Metro Weekly

Norway Apologizes For Law That Criminalized Gay Sex

Formal government apology comes 50 years after the country's anti-sodomy law was abolished in 1972.

Norway – Photo: Peggy Marco, via Pixabay; text added by Todd Franson.

Last week, the government of Norway formally apologized to gay men for law that once criminalized same-sex relations — 50 years to the date after the law was officially repealed.

Under the law, first passed in 1902, 119 individuals, including more than 100 men, were convicted of consensual same-sex activity and imprisoned. The law continued to be enforced into the 1950s, and thereafter was rarely enforced but was never fully repealed until April 21, 1972, when lawmakers decriminalized homosexuality.

On the eve of the 50th anniversary of the law’s repeal, Norwegian Prime Minister Jonas Gahr Støre issued an official apology for the law. 

Speaking before a group of LGBTQ activists, veterans of Norway’s skeive, or queer, community, and other representatives of the LGBTQ movement, Støre and Annette Trettebergstuen, a lesbian who serves as the country’s minister of culture and equality, apologized for the treatment of LGBTQ people, both those convicted under the law and those who suffered discrimination or harassment outside of the judicial system until recent decades, when the LGBTQ community began to become more accepted, reports Reuters.

Since the law’s repeal, Norway has generally been at the forefront of expanding LGBTQ rights, becoming only the second country, after Denmark, to permit civil partnerships for same-sex couples in 1993, and legalizing marriage equality in 2009.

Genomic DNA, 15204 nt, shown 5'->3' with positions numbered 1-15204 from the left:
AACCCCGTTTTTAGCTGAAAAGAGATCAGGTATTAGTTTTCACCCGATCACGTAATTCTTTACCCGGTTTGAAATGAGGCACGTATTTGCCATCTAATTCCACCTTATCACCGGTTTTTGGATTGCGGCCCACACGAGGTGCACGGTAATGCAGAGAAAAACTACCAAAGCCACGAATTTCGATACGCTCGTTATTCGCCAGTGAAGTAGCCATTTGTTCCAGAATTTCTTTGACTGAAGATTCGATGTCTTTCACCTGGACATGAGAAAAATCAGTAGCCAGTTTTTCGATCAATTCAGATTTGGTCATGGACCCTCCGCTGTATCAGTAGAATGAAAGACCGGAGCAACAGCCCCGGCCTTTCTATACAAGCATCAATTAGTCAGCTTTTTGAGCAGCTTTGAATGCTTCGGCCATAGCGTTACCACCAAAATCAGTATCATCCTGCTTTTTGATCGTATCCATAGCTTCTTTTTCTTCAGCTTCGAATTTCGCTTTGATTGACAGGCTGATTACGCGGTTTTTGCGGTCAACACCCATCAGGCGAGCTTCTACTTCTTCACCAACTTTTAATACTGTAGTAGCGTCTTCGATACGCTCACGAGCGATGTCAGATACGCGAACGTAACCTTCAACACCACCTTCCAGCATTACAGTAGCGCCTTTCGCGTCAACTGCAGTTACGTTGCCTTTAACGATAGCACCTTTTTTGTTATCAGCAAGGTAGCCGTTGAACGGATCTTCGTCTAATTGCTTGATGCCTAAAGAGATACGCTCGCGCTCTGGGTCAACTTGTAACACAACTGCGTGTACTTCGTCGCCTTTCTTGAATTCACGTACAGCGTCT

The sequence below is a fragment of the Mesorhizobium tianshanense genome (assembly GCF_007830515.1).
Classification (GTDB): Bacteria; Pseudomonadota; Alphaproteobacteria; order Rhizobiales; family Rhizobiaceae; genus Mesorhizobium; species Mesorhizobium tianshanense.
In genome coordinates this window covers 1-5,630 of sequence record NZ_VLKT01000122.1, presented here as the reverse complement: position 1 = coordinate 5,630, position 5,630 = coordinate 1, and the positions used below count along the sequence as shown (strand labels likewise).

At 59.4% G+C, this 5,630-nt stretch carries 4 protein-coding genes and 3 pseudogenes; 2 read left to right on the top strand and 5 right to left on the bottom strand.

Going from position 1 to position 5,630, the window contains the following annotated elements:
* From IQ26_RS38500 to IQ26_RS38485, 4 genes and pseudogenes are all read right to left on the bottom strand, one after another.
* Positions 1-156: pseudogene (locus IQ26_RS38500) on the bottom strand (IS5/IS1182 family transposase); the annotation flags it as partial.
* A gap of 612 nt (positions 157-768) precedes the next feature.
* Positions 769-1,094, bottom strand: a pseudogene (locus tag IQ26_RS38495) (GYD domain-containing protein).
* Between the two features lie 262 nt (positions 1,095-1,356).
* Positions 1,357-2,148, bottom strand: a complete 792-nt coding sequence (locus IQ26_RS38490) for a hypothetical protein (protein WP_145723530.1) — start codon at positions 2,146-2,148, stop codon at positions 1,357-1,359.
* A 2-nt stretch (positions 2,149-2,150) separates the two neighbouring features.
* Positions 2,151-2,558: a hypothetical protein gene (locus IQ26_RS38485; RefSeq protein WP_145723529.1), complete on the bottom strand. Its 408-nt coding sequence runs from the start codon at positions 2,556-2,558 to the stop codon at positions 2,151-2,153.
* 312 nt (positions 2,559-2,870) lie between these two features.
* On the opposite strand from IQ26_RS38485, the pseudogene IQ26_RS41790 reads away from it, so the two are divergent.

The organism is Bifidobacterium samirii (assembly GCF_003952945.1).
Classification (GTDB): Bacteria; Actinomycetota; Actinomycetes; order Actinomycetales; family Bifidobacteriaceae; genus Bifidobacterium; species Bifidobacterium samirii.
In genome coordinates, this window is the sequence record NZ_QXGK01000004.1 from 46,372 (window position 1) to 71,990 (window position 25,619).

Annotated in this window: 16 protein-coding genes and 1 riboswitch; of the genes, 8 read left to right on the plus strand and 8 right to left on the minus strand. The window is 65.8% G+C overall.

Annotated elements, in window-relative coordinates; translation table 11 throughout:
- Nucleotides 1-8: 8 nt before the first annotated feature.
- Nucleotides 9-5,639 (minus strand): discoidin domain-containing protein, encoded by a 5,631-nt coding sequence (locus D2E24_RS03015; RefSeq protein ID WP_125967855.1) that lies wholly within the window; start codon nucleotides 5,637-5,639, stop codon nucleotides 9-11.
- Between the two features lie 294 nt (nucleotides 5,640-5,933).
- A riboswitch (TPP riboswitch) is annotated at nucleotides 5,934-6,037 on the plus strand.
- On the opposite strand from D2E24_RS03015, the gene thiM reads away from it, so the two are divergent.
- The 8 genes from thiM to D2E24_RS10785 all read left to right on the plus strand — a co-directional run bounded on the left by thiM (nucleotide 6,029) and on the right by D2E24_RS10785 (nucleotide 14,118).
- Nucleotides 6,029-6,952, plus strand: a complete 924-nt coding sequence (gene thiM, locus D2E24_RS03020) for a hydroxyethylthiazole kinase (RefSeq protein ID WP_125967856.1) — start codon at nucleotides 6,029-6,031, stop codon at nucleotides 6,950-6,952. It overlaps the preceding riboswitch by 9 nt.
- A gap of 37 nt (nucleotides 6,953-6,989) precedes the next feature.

The Norwegian Police have already apologized for the arrests and prosecution of gay men under the law in 2019, as well as for how officers used to harass suspected homosexuals, leaving them in fear of being prosecuted, even during the years when the law was rarely enforced, until its repeal.

Noting that the law had “destroyed many lives,” Trettebergstuen highlighted the significance of the apology and what it means for the government’s commitment to ensuring equality in the future. The government’s goal, she said, “is to improve skeives‘ standard of living and mental health. We will forbid conversion therapy, which undoubtedly has damaged those subjected to it.”

Støre noted in his remarks that “119 people were made criminals and punished for their romantic relationships” under the law, reports the English-language Norwegian website NewsinEnglish.no.

“They had to endure court cases, criminal convictions and prison. They faced public shame and condemnation,” he said. Noting that people’s careers were hindered and many lost their jobs for homosexuality convictions, he called the law “a serious violation of our most important values: equality, justice and freedom.”

“It was simply wrong, and when mistakes are made, they should be acknowledged,” Støre said. “Through legislation, but also through a network of sanctions, we as a nation and society made it clear that we did not accept queer love. The government wishes to apologize for that.”

Inge Gjestvang, the leader of the national LGBTQ rights group FRI (Free), thanked Støre for his “historic” apology, but expressed regret that the apology came too late for those convicted under it, who didn’t live to see a society where homosexuality and same-sex relations are tolerated.

“We know there are many who are no longer among us who would have gladly heard [Støre’s apology] here,” Gestvang told Norwegian Broadcasting (NRK), “but we will take this apology further in our battle for skeive rights.”

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